Cars are the most common mode of transportation in the Canada Winnipeg Mission. Bridges abound over the region’s many rivers and streams.

Garson Lake Road Bridge, La Loche, Canada. By Kayoty,  [CC-BY-SA] via Wikimedia Commons.

Garson Lake Road Bridge, La Loche, Canada. By Kayoty, [CC-BY-SA] via Wikimedia Commons.


This area is extremely safe, with very low rates of crime. Be aware of inclement weather and dangerous winter driving conditions such as ice and snow; caution and common sense should help missionaries stay safe.


Livestock shows and trade fairs are both common throughout the provinces. Curling is the official sport of Saskatchewan, although lacrosse and ice hockey are also fairly common.

Curling stones. Photo by Daniel Brack, [CC-SA 3.0], via Wikimedia Commons.

Curling stones. Photo by Daniel Brack, [CC-SA 3.0], via Wikimedia Commons.

The culture in both Manitoba and Saskatchewan is still heavily influenced by First Nations traditions, including folklore. Other traditions stem from colonization, primarily by Americans, the British, and northern Europeans (Germans, Ukrainians, Russians, etc.).

Local Lingo

Canadians say “Grade 8” or “Grade 10” rather than “8th grade” or “sophmore”; “university” is preferred to “college.”

ABM (instead of ATM) = Automated Bank Machine

Biffy = toilet

Bluff =  a small group of trees in the midst of a prairie; slough (“sloo”) is a small area of marshy land isolated by prairie

Bunny hug = hooded sweatshirts (Saskatchewan only)

Chesterfield = sofa or couch

First Nations = a term somewhat equivalent to the U.S.’s “American Indian,” designating aboriginal pre-European colonization peoples indigenous to Canada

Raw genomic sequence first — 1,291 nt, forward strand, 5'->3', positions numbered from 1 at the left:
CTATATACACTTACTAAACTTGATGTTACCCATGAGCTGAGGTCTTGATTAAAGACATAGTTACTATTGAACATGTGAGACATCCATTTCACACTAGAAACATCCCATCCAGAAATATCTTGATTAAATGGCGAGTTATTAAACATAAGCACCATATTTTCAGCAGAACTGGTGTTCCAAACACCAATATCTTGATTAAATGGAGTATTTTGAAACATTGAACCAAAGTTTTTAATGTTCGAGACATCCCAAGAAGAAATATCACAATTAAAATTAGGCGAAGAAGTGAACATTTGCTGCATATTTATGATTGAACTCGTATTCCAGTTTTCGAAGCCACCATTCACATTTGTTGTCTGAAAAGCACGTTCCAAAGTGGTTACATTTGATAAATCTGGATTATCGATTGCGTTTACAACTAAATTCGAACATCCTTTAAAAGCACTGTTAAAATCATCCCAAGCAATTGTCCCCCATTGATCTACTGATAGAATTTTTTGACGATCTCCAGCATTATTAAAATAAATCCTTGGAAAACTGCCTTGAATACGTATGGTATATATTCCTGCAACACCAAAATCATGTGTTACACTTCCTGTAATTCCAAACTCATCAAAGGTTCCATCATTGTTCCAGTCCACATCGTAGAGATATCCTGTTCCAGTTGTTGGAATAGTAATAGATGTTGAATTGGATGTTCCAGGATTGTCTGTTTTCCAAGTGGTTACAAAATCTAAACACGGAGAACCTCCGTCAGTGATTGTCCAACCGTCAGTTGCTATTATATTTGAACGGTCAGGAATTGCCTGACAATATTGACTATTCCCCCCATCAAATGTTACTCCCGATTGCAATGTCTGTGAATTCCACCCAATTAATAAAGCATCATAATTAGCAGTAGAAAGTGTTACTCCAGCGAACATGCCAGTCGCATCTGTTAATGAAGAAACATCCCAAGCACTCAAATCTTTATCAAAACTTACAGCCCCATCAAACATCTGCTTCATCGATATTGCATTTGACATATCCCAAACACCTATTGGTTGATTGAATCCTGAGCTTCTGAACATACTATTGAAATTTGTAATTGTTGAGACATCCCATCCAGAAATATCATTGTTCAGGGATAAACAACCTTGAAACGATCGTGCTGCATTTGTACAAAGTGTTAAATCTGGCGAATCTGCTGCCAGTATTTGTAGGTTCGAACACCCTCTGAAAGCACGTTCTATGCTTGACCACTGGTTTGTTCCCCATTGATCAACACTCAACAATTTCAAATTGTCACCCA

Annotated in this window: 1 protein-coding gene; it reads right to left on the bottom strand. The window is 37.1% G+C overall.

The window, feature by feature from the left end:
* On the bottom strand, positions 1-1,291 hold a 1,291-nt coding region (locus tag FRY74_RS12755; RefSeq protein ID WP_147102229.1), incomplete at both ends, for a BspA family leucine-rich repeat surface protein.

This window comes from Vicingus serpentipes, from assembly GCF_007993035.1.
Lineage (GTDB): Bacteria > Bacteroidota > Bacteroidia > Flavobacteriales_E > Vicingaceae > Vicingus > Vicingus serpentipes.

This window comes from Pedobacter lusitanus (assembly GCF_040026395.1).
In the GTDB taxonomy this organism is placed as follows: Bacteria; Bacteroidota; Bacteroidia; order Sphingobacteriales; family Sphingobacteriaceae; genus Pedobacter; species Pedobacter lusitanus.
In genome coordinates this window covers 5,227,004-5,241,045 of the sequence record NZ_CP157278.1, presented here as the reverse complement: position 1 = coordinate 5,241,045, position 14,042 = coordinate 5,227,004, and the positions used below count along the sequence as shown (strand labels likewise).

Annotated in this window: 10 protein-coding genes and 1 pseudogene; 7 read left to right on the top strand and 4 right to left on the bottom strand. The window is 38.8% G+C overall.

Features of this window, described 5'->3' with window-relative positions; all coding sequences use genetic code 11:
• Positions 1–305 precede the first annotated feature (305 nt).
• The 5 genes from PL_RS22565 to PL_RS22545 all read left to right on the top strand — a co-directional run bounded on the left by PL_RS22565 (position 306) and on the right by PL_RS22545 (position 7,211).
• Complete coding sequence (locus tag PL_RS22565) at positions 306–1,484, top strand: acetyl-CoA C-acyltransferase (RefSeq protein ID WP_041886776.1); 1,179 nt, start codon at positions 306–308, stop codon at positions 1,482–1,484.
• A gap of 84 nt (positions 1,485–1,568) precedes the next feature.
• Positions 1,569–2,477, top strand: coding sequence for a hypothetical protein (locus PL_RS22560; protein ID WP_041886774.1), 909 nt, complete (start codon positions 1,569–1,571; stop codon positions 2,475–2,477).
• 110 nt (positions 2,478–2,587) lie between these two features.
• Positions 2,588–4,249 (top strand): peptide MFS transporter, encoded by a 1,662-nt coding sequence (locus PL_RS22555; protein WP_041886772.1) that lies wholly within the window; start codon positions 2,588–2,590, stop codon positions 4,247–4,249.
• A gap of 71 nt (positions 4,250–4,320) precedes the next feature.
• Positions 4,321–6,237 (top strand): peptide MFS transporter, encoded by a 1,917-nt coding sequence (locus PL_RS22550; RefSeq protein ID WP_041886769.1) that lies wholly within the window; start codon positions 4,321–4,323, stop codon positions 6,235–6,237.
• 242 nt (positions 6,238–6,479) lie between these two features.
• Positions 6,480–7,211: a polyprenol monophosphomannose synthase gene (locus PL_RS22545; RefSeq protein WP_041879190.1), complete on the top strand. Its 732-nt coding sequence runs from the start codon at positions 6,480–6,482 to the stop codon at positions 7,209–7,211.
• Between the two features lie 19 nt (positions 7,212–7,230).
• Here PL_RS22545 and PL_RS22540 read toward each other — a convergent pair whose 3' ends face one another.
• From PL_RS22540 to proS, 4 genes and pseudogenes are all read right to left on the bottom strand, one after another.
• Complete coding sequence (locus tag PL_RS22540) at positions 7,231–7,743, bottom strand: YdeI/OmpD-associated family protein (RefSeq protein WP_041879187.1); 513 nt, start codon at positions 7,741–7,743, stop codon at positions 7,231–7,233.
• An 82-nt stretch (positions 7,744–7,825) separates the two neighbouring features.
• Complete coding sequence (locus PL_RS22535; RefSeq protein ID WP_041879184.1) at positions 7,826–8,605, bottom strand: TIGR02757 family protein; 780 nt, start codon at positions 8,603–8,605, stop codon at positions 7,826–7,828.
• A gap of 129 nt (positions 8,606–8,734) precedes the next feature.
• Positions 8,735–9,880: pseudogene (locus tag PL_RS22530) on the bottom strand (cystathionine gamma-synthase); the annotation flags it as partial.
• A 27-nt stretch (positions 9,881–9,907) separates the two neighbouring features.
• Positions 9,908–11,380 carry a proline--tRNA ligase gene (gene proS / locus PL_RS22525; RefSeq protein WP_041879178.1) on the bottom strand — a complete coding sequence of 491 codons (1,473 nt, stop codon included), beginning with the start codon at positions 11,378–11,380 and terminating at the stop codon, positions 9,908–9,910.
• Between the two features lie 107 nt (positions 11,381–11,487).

Loonie = Canadian one-dollar coin (“Toonie”= Canadian two-dollar coin)

"Big Loonie" statue of the Canadian dollar.

“Big Loonie” statue of the Canadian dollar.

Runners = running shoes

Serviette = napkin (French)

Timmy’s/Tim’s/Timmy Ho’s = a chain of doughnut/coffee shops named after Tim Horton, a famous Canadian hockey player.

Washroom = bathroom

Zed = the letter “Z”

Essential Equipment

Cold winter clothing, scarves, boots, etc., much of which can be purchased in-country to deal with extreme cold winter temperatures.

Additional Info

For more information on the history of the Church in Manitoba, this blog recounts the history up to the historic announcement of the temple awaiting completion in Winnipeg.

Flag of Canada Winnipeg Mission


President Kirk M. Thomas

845 Shaftesbury Blvd
Winnipeg MB R3P 0M5

English, French
7% Christian. 23% of the population declared no religious affiliation.
Winnipeg's location in the Canadian Prairies gives it a humid continental climate -- there are great differences between summer and winter temperatures.
Winnipeg, Regina, Saskatoon

For alumni and local members:



**Did you serve in the Canada Winnipeg Mission? If so, we want to hear from you! Share your experiences here or by emailing us at**